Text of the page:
Roe’s seafood medley
Roe’s seafood medley

These days, the most direct route to the Oregon Coast from Portland is through Wafu’s back room on SE Division Street. Since September, this small chamber has been home to Roe, Wafu chef and co-owner Trent Pierce’s ambitious, modernist mash note to our ocean. The slinky, amber-lit spot makes use of critters and bits Pierce finds on weekly foraging trips to the coast—from jewel-toned sea lettuces to tiny, skittering surf crabs—in a wild lineup of inventive, unapologetically challenging plates. 

Locals first swooned for this Portland-born chef’s meticulously plated flights of fish fancy at the short-lived Fin, which shuttered in early 2011. But Roe is a new animal: the reservations-only fine-dining experiment charges a premium for lavish but low-key service with a speakeasy vibe and small, fresh dishes with big, Japanese- and Spanish-inflected flavors—and it’s worth every penny. You won’t find a speck of Portland’s patron pig, but you’re likely to encounter raw sea urchin, luscious and briny with roasted foie gras and a tarragon-spiked huckleberry sauce. 

ROE

3113 SE Division St
Portland, OR 97202
503-232-1566

For the best experience, sit at the high bar in front of the miniscule open kitchen, where you can watch Pierce and his cooking/foraging partner Patrick Schultz spin and slide between a wooden counter and three induction cook tops like synchronized swimmers. The ballet churns out tasty surprises like a buttery pile of mahogany clams hiding beneath a cloud of aerated Yukon gold potato and a tangle of smoke-tinged “noodles” sliced from a block of dashi gelée. The plate looks like sea foam blowing across a winter beach and tastes like the world’s best seafood fettuccini.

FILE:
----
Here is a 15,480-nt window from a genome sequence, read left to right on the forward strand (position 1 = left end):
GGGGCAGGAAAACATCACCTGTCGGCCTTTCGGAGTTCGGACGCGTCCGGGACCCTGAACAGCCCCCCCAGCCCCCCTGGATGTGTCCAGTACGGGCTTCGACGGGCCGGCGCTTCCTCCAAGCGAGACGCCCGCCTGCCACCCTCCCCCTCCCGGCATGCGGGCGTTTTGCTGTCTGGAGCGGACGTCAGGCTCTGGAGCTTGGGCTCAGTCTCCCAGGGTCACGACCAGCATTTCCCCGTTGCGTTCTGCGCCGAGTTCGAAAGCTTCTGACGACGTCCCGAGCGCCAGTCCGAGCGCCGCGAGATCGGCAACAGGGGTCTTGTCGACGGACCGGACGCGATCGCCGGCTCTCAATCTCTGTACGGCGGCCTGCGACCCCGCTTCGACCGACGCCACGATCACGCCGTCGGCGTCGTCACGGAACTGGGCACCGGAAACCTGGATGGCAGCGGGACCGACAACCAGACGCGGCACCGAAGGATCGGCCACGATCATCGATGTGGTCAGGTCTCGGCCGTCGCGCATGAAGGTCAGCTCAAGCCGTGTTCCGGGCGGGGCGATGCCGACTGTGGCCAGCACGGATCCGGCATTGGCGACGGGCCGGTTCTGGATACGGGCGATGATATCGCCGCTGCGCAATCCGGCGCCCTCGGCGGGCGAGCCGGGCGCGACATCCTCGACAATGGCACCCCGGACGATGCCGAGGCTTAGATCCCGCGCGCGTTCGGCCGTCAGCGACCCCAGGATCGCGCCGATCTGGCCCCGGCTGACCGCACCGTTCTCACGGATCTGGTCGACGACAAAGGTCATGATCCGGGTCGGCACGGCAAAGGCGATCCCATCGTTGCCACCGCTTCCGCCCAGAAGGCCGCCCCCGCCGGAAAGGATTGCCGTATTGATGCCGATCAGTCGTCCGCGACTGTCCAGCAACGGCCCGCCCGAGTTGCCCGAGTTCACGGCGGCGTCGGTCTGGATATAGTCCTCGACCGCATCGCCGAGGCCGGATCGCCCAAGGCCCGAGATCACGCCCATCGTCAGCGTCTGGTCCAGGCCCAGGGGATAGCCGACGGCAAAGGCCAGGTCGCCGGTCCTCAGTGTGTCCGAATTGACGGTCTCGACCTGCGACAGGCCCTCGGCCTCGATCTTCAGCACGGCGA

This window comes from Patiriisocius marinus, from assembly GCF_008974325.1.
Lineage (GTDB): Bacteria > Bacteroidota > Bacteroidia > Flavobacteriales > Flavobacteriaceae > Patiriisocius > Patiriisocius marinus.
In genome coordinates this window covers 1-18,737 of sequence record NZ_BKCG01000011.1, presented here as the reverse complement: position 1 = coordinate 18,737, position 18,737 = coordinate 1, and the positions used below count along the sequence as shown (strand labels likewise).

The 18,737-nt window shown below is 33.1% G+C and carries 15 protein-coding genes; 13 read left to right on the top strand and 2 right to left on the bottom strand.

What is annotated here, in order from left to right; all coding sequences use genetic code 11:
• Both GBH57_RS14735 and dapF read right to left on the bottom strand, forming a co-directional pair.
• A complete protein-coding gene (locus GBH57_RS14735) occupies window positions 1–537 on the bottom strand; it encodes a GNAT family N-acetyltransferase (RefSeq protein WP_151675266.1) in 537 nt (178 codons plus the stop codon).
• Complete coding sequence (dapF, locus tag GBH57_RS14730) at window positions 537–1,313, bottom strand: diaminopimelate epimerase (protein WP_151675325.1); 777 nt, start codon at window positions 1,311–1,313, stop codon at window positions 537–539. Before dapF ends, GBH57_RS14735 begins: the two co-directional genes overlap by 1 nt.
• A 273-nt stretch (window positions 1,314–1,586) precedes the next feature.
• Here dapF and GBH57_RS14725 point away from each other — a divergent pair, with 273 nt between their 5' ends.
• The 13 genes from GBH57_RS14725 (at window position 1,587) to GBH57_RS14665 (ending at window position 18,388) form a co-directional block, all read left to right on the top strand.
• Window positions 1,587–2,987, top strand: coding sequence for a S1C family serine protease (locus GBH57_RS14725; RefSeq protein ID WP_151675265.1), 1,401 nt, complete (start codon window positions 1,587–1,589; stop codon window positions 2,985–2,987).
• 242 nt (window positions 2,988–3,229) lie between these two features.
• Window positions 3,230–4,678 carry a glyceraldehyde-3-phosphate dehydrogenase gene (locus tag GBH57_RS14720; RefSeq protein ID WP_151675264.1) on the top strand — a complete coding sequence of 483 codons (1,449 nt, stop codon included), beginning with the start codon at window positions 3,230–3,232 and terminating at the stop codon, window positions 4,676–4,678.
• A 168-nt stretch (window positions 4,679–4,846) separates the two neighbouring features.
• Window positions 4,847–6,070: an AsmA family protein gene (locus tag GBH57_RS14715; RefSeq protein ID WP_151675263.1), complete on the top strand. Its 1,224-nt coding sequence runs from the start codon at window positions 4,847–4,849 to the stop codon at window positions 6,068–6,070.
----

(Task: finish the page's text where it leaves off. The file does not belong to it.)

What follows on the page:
Although diners can order à la carte or craft a four-course menu for $55, the real stunner at Roe is the $85 chef’s choice Grand Tasting Menu—a multihour aquatic odyssey that encompasses every dish on the menu and a few that aren’t. And don’t forget to ante up for unique wine and spirits pairings. As Pierce explains with a grin, “It’s a ‘bring it on’ situation.”